Census workers improperly asked about race, ethnicity
Federal watchdogs say dozens of Census workers last month incorrectly asked people about their race or ethnicity for the 2010 Census by asking leading questions or making assumptions about a person's background.
The more than 600,000 temporary Census Bureau workers hired to visit households that failed to return census forms are instructed to read aloud the ten questions on the form (about the number of people living in a household, their ages, race, ethnicity, etc.) when conducting interviews. But 71 workers incorrectly asked the race and ethnicity questions, according to a new report by the Commerce Department Office of Inspector General.
Some census workers would ask respondents questions such as, "You're Spanish, right?" according to auditors reached Monday. In one case a worker checked a person's race as American Indian without asking because they observed an American Indian-style motif hanging near the doorway, the auditors said. The mistakes were not limited to a particular region or urban or suburban neighborhoods and occurred as auditors shadowed workers to about 1 percent of the 48 million households that did not return a census mailer.
The mistakes violate Census policy and in limited circumstances could contribute to incorrect reporting on the racial or ethnic background of a certain area.
"The OIG observed 480 interviews out of the 48 million households we must visit," Census spokesman Steven Jost said in an e-mail. "The Census Bureau has taken corrective actions where appropriate."
But auditors said agency took action only after they reported the mistakes, meaning other workers also may have incorrectly quizzed respondents.
Despite the mistakes, the Census Bureau has completed about 93 percent of its in-person followup interviews.
"We are somewhat ahead of schedule and certainly under-budget," Census Director Robert Groves reported Monday on his blog, adding that "this is a testament to the fine skills of our field staff for the 2010 Census."
Leave your thoughts in the comments section below
• The Federal Eye on the Radio: Did you hear The Eye last Friday on Federal News Radio's "In Depth with Francis Rose" recapping the week's big stories? If not, listen here.
• Question of the Week: Obama administration officials continue to raise concerns about the government's “technology gap” with the private sector, suggesting federal workers have more advanced equipment at home than on the job. How does your office's technology compare with your personal technology? Does your agency need an upgrade? E-mail your answer to email@example.com and include your full name, home town and the agency for which you work. We might include your response in Friday's Washington Post.
• Cabinet and Staff News: President Obama fills out his oil spill commission. Secretary of State Hillary Rodham Clinton now more popular than Obama. White House Auto Recovery Czar Ed Montgomery joining Georgetown University. Was the director of national intelligence a mistake? NIH Chief Francis Collins faces stem cell donation dilemma.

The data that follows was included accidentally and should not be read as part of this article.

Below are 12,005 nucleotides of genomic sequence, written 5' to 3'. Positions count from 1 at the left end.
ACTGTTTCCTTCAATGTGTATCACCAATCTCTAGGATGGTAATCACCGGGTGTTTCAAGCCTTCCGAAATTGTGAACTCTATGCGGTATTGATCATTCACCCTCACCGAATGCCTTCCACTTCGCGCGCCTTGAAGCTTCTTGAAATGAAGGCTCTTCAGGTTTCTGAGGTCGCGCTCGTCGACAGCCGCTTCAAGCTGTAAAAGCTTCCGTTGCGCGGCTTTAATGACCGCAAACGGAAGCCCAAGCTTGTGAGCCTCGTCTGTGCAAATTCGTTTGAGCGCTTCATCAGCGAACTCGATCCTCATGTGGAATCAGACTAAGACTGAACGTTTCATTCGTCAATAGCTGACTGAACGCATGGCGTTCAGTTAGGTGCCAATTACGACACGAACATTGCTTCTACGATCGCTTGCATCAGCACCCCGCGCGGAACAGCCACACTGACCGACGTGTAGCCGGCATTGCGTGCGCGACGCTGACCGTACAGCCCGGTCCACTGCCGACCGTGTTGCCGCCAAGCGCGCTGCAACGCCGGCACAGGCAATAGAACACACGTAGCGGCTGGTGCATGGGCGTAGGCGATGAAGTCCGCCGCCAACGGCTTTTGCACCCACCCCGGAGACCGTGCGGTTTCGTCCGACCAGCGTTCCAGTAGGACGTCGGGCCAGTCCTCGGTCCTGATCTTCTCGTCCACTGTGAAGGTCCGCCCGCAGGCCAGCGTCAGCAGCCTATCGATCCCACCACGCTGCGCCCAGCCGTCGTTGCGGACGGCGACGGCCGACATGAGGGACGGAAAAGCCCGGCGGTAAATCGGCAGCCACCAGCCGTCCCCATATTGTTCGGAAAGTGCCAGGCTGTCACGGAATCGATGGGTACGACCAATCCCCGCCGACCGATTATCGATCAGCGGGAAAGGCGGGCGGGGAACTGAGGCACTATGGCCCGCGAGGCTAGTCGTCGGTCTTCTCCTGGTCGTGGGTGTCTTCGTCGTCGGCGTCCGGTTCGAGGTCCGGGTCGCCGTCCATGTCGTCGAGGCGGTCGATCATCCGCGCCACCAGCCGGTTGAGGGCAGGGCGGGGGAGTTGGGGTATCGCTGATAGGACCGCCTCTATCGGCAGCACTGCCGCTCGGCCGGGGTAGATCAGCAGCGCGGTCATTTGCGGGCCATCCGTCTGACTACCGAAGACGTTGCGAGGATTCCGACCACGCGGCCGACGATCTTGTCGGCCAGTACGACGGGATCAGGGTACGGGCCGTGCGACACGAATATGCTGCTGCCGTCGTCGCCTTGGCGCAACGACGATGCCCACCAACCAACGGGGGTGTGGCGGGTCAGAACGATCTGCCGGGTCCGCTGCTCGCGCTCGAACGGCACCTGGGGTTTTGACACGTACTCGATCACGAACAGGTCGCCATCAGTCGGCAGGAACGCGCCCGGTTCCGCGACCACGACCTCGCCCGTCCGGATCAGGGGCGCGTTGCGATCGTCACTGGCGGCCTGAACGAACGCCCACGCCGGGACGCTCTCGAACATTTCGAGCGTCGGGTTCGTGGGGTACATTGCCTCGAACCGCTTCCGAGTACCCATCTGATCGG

• West Point faculty member worries it is failing to prepare tomorrow’s officers: The perspective of an Army Special Forces officer who is a West Point grad and is leaving the faculty for Afghanistan, and is pretty dismayed.
• Military fails on brain-test follow-ups: More than 562,000 tests of troops taken before they deployed have not been readministered on their return by military health officials, records show.
• Federal oversight proposals target growing industry of for-profit colleges: New federal rules, expected to be formally proposed in coming days, would tighten oversight of the industry.
• Feds under pressure to open US skies to drones: The Federal Aviation Administration has been asked to issue flying rights for a range of pilotless planes to carry out civilian and law-enforcement functions but has been hesitant to act.
• FBI files show Edward Kennedy's life was constantly threatened: The more than 2,200 pages cover the agency's relationship with the Massachusetts Democrat from 1961 to 1985. Kennedy died of cancer in August.
• Government takes on journalism’s next chapter: The Federal Trade Commission has set out on the somewhat quixotic journey of trying to identify ways to save journalism as we know it from possible extinction.
• NSA lie detectors no sweat, video says: The eavesdropping and code-breaking organization has produced a 10-minute video designed to soothe applicants’ anxiety over the notoriously grim experience.
| June 15, 2010; 6:00 AM ET
Categories: Census, Eye Opener
Save & Share: Previous: Gay, straight federal workers benefit from new leave policy
Next: Envelopes containing white powder found at 8 federal buildings
Posted by: DGSPAMMAIL | June 15, 2010 7:16 AM | Report abuse
Posted by: AnonymousBE1 | June 15, 2010 7:48 AM | Report abuse
Posted by: Utahreb | June 15, 2010 8:08 AM | Report abuse
Posted by: Royagui | June 15, 2010 8:53 AM | Report abuse
Posted by: drzimmern1 | June 15, 2010 9:29 AM | Report abuse
Posted by: seraphina21 | June 15, 2010 3:10 PM | Report abuse
Posted by: geedlea | June 16, 2010 7:21 AM | Report abuse
Posted by: amillionto1 | June 16, 2010 4:32 PM | Report abuse
Posted by: hosocat | June 20, 2010 12:12 AM | Report abuse
Posted by: wolfsheart | June 21, 2010 9:59 AM | Report abuse
The comments to this entry are closed.